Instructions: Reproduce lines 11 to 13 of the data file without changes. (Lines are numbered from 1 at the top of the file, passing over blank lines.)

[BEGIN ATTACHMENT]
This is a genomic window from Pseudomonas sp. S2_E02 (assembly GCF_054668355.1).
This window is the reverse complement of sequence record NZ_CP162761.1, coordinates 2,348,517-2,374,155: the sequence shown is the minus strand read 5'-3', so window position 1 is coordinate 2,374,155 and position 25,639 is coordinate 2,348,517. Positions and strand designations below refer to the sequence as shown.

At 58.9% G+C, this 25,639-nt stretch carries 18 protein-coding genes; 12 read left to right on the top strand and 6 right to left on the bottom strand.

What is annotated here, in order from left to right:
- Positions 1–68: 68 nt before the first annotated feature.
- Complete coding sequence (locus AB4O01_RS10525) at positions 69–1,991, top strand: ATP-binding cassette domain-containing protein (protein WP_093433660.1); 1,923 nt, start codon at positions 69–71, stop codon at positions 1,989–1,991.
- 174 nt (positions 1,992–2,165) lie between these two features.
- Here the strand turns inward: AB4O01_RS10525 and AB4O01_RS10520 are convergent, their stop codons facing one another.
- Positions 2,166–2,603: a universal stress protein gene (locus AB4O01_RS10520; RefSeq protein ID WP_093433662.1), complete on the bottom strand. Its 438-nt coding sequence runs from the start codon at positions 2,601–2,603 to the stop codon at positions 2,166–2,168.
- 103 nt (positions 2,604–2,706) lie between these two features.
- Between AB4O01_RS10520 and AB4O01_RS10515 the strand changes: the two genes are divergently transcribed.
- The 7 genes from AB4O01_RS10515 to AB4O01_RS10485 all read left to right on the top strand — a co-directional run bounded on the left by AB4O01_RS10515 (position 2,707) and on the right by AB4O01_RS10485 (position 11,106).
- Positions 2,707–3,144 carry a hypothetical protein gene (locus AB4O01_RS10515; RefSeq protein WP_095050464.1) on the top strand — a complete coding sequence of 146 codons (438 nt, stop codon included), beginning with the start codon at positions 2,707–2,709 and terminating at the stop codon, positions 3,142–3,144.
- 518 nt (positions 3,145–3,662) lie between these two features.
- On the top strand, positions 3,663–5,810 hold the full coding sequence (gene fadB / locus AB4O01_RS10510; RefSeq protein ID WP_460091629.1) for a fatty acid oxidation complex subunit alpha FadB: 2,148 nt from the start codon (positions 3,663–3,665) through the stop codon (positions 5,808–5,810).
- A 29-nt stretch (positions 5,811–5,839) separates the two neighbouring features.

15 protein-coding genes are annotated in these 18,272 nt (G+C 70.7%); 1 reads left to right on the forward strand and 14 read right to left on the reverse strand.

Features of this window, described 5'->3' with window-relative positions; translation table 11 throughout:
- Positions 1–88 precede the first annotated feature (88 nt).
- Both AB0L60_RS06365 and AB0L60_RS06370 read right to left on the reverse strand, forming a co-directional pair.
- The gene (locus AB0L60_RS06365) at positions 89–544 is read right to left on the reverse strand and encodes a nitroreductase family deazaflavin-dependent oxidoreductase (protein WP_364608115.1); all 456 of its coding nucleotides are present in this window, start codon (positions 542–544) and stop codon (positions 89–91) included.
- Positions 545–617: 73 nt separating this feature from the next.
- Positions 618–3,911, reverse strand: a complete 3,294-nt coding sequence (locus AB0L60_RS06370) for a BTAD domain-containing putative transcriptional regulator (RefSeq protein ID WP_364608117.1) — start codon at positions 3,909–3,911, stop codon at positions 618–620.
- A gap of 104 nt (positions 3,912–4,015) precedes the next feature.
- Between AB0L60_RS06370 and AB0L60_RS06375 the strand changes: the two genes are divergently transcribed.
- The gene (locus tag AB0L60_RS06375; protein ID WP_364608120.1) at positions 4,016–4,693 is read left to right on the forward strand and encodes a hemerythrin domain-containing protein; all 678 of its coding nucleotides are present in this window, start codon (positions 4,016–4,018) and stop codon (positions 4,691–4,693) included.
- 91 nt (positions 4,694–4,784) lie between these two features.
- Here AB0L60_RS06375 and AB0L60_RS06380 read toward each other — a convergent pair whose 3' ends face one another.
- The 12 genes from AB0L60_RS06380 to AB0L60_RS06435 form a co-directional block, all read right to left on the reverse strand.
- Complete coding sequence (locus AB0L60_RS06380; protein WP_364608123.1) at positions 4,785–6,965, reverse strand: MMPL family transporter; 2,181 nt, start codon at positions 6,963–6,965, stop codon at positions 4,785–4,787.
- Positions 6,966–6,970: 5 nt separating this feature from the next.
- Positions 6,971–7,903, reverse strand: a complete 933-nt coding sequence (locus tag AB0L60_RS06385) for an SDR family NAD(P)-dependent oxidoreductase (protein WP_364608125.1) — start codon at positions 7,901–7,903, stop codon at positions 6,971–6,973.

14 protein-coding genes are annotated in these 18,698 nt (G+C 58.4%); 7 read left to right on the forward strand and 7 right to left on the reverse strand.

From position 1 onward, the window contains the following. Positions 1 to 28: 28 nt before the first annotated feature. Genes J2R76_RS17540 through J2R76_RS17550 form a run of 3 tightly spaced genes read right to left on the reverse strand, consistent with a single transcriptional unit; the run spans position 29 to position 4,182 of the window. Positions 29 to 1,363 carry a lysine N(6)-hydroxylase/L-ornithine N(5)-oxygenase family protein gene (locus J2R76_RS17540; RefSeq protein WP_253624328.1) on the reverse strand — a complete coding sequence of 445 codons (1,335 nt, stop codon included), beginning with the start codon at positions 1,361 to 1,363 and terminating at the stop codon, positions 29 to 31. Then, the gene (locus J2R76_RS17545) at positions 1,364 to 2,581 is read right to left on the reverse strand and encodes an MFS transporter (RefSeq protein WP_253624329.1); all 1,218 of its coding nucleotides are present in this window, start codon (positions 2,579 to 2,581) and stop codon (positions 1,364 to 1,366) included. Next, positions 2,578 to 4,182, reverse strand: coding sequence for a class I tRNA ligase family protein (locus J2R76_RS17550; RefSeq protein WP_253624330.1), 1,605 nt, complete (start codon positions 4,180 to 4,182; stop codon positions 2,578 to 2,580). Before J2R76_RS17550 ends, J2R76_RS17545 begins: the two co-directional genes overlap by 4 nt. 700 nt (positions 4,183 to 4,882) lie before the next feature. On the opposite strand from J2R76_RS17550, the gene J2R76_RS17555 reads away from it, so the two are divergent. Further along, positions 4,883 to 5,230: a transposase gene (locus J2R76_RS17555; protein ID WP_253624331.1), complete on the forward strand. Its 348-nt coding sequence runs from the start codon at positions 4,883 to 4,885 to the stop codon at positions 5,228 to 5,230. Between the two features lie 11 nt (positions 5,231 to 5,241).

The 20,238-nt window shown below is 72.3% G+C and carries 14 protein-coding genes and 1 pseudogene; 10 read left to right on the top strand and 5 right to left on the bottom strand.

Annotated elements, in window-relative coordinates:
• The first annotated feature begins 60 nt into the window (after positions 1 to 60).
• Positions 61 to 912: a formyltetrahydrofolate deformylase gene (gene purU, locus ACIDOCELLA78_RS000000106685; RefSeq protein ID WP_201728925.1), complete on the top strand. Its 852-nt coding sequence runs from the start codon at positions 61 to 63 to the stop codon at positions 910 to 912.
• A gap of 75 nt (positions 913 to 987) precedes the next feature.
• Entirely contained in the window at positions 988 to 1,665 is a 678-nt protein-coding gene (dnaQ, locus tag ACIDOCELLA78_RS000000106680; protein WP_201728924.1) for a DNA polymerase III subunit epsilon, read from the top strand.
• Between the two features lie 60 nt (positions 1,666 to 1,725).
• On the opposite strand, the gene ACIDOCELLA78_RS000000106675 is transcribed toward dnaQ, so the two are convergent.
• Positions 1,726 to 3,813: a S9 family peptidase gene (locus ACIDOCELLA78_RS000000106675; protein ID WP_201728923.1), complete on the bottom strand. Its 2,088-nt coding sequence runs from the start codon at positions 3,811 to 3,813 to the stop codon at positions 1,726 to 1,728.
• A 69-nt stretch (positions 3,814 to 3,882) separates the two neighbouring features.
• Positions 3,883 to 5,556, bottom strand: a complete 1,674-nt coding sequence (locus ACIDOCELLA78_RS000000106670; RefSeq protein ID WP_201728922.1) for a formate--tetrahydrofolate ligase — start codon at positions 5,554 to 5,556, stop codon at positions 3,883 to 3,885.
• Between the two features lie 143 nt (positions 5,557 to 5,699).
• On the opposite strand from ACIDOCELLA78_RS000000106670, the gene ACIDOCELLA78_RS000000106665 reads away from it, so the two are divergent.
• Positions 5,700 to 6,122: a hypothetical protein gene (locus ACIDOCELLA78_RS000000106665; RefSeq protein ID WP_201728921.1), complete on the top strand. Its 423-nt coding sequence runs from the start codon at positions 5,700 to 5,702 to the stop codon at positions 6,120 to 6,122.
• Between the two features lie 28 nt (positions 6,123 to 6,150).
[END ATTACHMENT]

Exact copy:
- Between AB4O01_RS10520 and AB4O01_RS10515 the strand changes: the two genes are divergently transcribed.
- The 7 genes from AB4O01_RS10515 to AB4O01_RS10485 all read left to right on the top strand — a co-directional run bounded on the left by AB4O01_RS10515 (position 2,707) and on the right by AB4O01_RS10485 (position 11,106).
- Positions 2,707–3,144 carry a hypothetical protein gene (locus AB4O01_RS10515; RefSeq protein WP_095050464.1) on the top strand — a complete coding sequence of 146 codons (438 nt, stop codon included), beginning with the start codon at positions 2,707–2,709 and terminating at the stop codon, positions 3,142–3,144.